“The policy vacuum created by the Coalition Government's failure to clarify the details of its proposed changes to the planning system is currently making it more difficult to obtain commercially viable residential planning consents,” the company said.
It added that this was also like to be inflationary: with planning permission becoming harder to attain, sale price are likely to rise. Selling prices on most sites have already improved ahead of management's expectations, the company said.
Gleeson reports that buyer interest has continued to improve in the past three months. Private completions are up 26% on the same period in 2009 and overall unit sales are up 47%.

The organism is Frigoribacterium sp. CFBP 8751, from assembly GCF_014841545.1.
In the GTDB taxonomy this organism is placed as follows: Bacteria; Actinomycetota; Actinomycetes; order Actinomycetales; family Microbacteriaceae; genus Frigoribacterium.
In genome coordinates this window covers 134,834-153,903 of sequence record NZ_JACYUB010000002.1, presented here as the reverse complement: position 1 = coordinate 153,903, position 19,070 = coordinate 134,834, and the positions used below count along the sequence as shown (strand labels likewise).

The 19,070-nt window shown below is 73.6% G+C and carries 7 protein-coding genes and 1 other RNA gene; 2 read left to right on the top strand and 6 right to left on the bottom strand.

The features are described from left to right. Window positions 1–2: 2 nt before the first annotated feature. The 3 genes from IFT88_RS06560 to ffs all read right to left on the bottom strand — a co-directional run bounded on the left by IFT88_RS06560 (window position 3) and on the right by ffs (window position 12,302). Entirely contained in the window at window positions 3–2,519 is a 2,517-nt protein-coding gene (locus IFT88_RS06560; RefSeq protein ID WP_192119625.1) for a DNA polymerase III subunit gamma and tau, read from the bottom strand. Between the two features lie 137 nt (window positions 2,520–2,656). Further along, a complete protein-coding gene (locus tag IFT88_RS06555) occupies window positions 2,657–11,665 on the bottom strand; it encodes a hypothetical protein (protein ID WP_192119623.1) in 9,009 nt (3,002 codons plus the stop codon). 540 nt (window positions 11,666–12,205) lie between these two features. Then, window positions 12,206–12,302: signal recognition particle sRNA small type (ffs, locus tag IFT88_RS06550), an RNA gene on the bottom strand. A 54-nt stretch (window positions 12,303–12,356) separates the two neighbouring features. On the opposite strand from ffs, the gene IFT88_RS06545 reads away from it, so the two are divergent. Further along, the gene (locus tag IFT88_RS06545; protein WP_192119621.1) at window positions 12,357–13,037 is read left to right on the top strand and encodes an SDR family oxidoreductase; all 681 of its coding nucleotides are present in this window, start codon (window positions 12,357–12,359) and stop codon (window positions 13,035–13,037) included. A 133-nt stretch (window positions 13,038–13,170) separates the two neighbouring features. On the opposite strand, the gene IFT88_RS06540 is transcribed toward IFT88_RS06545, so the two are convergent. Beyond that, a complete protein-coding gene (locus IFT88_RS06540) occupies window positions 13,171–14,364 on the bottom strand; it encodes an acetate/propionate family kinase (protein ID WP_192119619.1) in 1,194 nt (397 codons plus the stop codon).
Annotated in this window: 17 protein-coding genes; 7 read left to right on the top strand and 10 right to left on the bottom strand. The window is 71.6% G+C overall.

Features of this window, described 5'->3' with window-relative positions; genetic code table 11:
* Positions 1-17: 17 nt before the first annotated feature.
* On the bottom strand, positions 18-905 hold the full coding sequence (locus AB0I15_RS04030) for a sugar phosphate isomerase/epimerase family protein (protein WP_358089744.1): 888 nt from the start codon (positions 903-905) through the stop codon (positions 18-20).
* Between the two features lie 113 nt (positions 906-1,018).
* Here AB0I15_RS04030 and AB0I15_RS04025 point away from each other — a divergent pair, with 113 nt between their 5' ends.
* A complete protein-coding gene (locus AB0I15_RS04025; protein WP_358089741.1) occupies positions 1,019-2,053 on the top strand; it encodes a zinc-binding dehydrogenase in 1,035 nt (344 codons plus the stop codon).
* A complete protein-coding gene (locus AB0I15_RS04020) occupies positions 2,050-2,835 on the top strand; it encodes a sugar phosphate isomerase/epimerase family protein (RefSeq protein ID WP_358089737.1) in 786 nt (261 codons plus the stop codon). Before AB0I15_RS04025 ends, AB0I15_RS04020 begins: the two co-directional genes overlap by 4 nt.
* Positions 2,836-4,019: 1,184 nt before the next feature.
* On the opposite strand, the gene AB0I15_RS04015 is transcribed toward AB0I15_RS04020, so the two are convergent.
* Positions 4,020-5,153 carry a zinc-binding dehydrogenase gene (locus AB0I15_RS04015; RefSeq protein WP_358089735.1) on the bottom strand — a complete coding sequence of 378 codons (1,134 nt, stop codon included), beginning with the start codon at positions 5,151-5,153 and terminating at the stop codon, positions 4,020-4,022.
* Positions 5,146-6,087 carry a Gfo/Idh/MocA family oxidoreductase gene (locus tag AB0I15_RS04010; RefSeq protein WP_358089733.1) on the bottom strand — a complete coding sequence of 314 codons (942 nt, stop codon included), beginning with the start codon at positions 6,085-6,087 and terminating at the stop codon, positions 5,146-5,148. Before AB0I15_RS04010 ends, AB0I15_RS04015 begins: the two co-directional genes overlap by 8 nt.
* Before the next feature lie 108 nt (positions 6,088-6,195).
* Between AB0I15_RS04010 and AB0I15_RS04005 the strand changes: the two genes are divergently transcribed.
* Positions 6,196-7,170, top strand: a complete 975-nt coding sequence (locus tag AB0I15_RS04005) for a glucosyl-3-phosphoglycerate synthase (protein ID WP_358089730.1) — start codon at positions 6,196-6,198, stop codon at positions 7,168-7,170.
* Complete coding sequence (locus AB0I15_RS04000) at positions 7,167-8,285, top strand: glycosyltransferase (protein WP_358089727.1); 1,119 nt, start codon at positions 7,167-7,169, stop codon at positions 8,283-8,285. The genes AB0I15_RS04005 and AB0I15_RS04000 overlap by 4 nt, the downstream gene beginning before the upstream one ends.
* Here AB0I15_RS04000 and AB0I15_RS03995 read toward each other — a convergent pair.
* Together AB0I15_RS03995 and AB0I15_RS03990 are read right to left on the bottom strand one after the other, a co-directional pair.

Lack of mortgage availability remains a constraint to further sales growth. “The number of providers willing to offer high loan-to-value mortgages has increased in recent months, but such mortgages are still only a small proportion of what was available prior to the credit crunch,” the company said.
Taking advantage of low land prices in the north of England, Gleeson has conditionally purchased five sites in the past three months and expects to be selling from all of these by the end of the financial year. These acquisitions will add a further 282 plots to its land bank. Further land acquisitions are anticipated during the remainder of the year.